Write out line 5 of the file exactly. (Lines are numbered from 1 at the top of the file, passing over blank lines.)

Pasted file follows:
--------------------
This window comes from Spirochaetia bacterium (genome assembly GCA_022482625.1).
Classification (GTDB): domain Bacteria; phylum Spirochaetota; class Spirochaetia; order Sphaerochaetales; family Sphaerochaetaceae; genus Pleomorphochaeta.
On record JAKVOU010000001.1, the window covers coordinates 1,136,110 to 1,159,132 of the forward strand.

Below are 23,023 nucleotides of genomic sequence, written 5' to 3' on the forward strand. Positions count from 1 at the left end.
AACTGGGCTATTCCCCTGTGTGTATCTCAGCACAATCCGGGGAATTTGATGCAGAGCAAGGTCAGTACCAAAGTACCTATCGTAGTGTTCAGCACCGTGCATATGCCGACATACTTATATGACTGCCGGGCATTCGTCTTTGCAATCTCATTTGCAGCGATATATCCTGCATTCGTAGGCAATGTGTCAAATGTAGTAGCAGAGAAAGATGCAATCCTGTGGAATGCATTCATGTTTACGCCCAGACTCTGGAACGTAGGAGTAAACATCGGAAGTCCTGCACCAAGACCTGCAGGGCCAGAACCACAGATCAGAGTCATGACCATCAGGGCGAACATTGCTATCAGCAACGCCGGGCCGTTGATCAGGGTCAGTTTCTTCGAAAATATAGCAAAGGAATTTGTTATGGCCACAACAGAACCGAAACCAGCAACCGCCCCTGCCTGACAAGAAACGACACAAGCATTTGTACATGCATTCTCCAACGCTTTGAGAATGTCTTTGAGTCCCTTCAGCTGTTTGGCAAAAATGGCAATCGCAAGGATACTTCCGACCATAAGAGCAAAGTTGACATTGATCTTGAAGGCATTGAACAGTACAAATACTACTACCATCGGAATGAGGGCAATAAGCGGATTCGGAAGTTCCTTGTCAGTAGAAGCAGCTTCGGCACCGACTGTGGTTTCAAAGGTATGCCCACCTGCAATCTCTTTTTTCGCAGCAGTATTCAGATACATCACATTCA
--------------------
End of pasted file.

AACTGGGCTATTCCCCTGTGTGTATCTCAGCACAATCCGGGGAATTTGATGCAGAGCAAGGTCAGTACCAAAGTACCTATCGTAGTGTTCAGCACCGTGCATATGCCGACATACTTATATGACTGCCGGGCATTCGTCTTTGCAATCTCATTTGCAGCGATATATCCTGCATTCGTAGGCAATGTGTCAAATGTAGTAGCAGAGAAAGATGCAATCCTGTGGAATGCATTCATGTTTACGCCCAGACTCTGGAACGTAGGAGTAAACATCGGAAGTCCTGCACCAAGACCTGCAGGGCCAGAACCACAGATCAGAGTCATGACCATCAGGGCGAACATTGCTATCAGCAACGCCGGGCCGTTGATCAGGGTCAGTTTCTTCGAAAATATAGCAAAGGAATTTGTTATGGCCACAACAGAACCGAAACCAGCAACCGCCCCTGCCTGACAAGAAACGACACAAGCATTTGTACATGCATTCTCCAACGCTTTGAGAATGTCTTTGAGTCCCTTCAGCTGTTTGGCAAAAATGGCAATCGCAAGGATACTTCCGACCATAAGAGCAAAGTTGACATTGATCTTGAAGGCATTGAACAGTACAAATACTACTACCATCGGAATGAGGGCAATAAGCGGATTCGGAAGTTCCTTGTCAGTAGAAGCAGCTTCGGCACCGACTGTGGTTTCAAAGGTATGCCCACCTGCAATCTCTTTTTTCGCAGCAGTATTCAGATACATCACATTCA